Recognizing stress> How do you know if your stress level is too high? Signs include constant fatigue and worry, mental confusion, feeling out of control and the need to stay active without rest, says Christine Dunkel Schetter, Ph.D., a psychology professor at UCLA. Experts advise women not to let everyday stress build up. If a
sudden negative life event should occur, you could be too overwhelmed to be able to cope.
Because it is subjective, there are no hard-and-fast rules about what amount of stress is harmful; in fact, what’s stressful to one person may not be stressful to another. Lockwood recalls one patient who worked long hours in her law firm throughout her pregnancy. Although he urged her to cut back on her work, she resisted. “Ultimately, for her, not working would have been more stressful than doing what she was doing,” Lockwood says. Her baby was born without complications.
Relax now> Every woman handles stress differently, and this can be key to the health of a pregnancy.
Experts agree that taking steps to get out of stressful situations (ideally, before you even get pregnant) can only help. “There is no question that relaxation techniques and other methods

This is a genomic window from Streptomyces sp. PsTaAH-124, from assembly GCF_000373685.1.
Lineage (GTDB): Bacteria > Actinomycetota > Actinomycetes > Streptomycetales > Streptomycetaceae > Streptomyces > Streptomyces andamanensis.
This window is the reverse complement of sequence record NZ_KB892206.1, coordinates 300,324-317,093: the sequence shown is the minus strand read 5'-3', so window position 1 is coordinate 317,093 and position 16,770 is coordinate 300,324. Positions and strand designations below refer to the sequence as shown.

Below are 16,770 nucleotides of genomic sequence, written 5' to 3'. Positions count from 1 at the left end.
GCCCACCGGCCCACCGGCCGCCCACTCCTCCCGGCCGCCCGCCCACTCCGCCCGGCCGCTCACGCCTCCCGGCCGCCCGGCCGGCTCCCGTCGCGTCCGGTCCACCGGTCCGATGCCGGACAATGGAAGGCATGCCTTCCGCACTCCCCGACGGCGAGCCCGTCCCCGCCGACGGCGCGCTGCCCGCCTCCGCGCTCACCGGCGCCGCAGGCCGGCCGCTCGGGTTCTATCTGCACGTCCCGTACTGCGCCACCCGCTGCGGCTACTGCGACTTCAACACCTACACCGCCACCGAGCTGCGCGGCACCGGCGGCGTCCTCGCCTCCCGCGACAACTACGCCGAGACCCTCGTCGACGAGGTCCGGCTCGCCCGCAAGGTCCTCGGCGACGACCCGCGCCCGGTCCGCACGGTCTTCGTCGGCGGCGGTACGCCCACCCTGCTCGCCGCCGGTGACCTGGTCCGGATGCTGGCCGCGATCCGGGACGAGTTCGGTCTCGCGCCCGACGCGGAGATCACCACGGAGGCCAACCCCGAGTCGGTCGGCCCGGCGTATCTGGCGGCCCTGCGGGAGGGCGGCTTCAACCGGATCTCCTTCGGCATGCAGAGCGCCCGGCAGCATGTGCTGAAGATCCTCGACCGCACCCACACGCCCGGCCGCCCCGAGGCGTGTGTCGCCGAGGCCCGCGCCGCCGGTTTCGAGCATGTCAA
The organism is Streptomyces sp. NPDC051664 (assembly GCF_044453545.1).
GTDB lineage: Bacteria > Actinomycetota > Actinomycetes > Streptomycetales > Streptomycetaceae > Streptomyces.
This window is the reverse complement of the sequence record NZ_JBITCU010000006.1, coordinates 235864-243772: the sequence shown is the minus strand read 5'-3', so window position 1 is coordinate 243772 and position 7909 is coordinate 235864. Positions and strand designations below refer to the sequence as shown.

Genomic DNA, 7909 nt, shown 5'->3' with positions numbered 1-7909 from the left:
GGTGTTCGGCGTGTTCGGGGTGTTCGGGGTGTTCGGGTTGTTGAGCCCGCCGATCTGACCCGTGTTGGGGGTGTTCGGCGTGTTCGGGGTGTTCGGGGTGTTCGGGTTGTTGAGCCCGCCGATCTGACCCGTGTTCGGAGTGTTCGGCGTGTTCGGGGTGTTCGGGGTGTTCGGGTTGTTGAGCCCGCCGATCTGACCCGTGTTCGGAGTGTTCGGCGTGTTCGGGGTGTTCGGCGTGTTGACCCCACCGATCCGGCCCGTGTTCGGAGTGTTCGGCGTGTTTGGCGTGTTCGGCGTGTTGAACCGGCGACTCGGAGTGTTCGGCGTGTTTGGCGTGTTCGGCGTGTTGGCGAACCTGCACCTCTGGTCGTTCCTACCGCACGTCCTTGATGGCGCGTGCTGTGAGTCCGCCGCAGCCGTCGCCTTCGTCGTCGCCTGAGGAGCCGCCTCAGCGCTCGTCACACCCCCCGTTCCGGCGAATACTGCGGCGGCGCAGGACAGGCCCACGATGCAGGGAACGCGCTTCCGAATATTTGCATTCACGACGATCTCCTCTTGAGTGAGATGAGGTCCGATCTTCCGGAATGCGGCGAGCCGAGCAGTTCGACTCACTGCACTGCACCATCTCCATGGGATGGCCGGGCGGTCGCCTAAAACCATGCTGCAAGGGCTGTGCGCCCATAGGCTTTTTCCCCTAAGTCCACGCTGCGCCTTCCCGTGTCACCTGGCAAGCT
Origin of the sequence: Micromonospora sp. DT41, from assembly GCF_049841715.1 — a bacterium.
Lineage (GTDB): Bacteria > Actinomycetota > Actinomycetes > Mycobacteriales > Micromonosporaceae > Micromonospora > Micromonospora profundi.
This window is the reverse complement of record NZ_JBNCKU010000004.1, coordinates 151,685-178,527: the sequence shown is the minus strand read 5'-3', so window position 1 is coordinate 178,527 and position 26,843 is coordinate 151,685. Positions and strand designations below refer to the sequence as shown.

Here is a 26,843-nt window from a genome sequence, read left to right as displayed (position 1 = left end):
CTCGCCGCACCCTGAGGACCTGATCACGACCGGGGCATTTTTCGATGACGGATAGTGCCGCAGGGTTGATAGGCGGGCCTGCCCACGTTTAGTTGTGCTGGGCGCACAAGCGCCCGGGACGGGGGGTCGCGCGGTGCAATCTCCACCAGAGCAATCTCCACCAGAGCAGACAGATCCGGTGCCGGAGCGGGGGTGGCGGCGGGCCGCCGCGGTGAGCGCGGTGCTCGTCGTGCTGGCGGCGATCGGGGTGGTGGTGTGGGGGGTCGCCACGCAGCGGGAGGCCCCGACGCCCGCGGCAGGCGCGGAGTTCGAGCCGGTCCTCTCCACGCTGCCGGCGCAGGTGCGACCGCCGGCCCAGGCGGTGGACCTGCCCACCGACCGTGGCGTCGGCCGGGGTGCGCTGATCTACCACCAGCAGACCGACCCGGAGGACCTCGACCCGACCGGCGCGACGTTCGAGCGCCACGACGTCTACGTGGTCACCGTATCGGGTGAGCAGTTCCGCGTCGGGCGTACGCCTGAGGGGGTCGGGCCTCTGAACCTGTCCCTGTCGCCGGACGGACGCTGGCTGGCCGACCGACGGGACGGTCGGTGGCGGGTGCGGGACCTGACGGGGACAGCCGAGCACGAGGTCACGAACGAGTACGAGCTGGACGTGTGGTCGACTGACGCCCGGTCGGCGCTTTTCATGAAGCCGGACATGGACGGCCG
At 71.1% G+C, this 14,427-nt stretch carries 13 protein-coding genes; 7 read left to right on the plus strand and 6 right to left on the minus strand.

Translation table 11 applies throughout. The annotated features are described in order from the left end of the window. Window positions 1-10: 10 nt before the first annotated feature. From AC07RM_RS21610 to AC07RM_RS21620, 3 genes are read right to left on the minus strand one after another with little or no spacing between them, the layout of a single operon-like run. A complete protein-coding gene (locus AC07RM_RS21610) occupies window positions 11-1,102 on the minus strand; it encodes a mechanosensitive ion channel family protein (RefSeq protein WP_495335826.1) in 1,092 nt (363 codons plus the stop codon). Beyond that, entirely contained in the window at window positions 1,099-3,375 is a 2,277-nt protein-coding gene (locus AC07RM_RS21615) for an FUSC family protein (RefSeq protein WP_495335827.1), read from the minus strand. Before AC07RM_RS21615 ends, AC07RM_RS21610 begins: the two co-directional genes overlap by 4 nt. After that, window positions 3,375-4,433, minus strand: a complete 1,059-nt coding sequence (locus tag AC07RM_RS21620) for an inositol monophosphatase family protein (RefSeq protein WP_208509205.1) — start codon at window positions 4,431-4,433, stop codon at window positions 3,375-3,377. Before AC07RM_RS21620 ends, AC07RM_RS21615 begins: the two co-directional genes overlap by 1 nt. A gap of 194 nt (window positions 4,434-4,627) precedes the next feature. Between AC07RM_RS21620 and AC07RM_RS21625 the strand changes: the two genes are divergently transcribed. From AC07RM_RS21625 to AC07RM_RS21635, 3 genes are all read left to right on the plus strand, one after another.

of remaining calm and optimistic are good for mother and baby,” says Dunkel Schetter.
Social support in particular also seems to have a positive effect on
pregnancy, according to Wadhwa: It has been associated with higher birth weight in babies.
If you are anxious by nature, seek professional help. “Talk to your doctor or midwife,” says Lockwood. “He or she may recommend that you see a psychiatrist for medication.” Most anti-anxiety medications are safe to take while pregnant and nursing, so if you need them, you’re better off by continuing to take them.
Finally, try not to worry about things like that argument you had with your boss last week. Make an effort
to talk it out, relax and get some perspective. You’ll be doing yourself and your baby a big favor.